Alexander Hall, one of the University's most useful buildings, was
erected in 1892 as a convocation hall for commencement exercises
and other large gatherings. It was given by Harriet Crocker Alexander
in honor of her husband, Charles B. Alexander 1870, his father,
Henry M. Alexander 1840, and his grandfather, Archibald Alexander
hon. D.D. 1810, all of whom served as Princeton trustees.
During its early years
the building was used for the sesquicentennial celebration, for
Woodrow Wilson's inauguration as president, and for the Stafford
Little Lectures given by ex-President Grover Cleveland. For thirty
years freshmen were welcomed and seniors graduated in Alexander,
but by 1922 commencement exercises had outgrown the building and
thereafter were held in front of Nassau Hall. After Marquand Chapel
burned in 1920, Alexander was used for Sunday services until the
University Chapel was completed in 1929.
Designed by William A.
Potter in a Romanesque style, Alexander is rich in ornate detail.
Although it cannot be considered a complete success aesthetically,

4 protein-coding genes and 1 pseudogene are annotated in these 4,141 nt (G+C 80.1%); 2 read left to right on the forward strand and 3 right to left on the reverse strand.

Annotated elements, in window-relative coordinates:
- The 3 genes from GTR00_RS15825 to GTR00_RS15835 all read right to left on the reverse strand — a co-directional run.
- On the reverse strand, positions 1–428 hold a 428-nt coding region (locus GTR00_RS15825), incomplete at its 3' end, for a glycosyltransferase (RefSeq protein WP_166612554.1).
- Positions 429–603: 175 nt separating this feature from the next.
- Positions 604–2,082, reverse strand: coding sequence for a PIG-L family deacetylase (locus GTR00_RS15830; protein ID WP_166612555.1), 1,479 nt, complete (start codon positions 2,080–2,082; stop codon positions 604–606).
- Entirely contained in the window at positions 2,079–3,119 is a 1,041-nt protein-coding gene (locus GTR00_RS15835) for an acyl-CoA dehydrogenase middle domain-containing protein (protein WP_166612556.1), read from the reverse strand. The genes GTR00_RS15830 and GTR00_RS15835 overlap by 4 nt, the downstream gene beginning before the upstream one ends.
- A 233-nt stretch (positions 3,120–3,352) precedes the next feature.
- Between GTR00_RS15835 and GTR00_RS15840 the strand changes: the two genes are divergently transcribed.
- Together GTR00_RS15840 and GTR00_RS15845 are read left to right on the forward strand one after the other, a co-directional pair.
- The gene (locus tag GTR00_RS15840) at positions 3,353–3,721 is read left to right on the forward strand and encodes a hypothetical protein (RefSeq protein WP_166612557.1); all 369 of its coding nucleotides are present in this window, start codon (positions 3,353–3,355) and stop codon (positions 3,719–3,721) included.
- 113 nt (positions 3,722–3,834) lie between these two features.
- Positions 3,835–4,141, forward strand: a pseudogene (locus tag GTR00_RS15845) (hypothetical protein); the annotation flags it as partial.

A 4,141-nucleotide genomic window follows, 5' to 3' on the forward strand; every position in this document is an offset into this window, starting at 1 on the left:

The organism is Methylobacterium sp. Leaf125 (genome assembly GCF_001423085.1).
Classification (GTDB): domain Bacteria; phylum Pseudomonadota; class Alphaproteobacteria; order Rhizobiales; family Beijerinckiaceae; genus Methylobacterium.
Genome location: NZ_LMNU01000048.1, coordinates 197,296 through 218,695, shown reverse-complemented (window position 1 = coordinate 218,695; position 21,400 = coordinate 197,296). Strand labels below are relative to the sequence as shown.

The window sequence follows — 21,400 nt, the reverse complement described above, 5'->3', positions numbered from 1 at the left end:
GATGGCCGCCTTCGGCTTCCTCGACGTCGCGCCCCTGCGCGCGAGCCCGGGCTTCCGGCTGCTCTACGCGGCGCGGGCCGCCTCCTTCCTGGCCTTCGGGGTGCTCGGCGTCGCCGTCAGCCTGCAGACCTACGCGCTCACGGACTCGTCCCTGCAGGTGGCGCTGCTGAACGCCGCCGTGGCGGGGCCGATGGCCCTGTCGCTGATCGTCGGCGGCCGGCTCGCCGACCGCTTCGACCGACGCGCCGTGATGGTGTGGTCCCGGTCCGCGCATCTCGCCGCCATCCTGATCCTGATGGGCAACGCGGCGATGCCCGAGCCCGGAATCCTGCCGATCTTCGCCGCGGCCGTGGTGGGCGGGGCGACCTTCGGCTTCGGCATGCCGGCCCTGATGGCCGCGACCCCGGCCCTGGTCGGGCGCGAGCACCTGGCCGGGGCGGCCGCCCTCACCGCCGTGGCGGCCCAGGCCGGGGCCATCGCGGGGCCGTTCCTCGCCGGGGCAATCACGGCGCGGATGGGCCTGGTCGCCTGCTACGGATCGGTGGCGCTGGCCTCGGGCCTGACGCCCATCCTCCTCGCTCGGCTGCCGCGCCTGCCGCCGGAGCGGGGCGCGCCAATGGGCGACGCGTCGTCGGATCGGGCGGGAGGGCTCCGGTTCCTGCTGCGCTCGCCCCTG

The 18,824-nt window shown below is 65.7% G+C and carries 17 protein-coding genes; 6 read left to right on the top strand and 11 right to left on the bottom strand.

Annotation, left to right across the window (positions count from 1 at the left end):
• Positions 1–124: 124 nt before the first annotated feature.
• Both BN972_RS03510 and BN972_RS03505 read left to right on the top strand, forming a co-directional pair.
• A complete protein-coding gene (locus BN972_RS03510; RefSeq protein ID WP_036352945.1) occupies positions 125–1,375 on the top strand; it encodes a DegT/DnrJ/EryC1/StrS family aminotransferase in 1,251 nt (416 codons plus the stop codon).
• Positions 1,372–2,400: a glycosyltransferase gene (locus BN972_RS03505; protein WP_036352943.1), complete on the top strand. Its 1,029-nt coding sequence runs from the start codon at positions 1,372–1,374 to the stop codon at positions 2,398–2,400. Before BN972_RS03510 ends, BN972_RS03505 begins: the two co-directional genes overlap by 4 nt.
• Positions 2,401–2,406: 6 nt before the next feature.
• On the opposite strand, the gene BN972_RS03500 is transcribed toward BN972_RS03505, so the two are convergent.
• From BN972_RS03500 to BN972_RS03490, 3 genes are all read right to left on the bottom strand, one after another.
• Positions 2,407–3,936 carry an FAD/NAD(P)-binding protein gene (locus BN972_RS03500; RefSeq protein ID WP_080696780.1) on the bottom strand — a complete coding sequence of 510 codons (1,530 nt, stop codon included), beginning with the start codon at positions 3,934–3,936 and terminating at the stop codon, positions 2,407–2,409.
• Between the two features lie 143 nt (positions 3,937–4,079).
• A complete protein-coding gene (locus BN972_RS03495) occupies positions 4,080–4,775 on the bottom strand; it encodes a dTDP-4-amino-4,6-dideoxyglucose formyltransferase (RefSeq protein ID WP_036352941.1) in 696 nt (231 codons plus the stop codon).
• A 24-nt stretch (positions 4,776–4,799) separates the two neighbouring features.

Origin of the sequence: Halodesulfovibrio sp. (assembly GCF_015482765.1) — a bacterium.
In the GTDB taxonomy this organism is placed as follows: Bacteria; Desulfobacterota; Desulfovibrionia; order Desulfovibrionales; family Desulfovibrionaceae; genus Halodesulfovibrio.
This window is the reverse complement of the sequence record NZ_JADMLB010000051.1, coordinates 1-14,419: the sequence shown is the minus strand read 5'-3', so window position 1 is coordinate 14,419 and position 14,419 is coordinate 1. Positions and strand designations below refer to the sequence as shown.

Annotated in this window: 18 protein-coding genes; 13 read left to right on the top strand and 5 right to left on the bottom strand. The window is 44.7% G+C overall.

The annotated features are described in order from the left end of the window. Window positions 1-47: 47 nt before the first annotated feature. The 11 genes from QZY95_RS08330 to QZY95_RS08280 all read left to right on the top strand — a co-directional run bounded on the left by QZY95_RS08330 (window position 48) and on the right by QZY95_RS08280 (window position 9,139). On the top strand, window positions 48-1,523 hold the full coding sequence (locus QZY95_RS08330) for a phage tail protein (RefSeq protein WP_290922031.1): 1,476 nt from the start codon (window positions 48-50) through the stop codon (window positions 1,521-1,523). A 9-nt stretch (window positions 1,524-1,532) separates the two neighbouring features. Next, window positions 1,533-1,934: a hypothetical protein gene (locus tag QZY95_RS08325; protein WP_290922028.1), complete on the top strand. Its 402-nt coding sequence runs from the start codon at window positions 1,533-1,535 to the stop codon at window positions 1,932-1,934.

the big, round, granite and brownstone building has always seemed
able to meet the changing needs of succeeding generations and to
accommodate many different activities -- student mass meetings,
political gatherings, football rallies, concerts, lectures, and
speeches. Among those who have spoken from its rostrum have been
Andrew Carnegie, William Jennings Bryan, Albert Einstein, Will Rogers,
Eleanor Roosevelt, Norman Thomas, Adlai Stevenson, William Douglas,
C. P. Snow, Madame Nu, Eugene McCarthy, George Wallace, David E.
Lilienthal, and Art Buchwald.
This is adapted from
Alexander Leitch, A Princeton Companion, copyright Princeton
University Press (1978).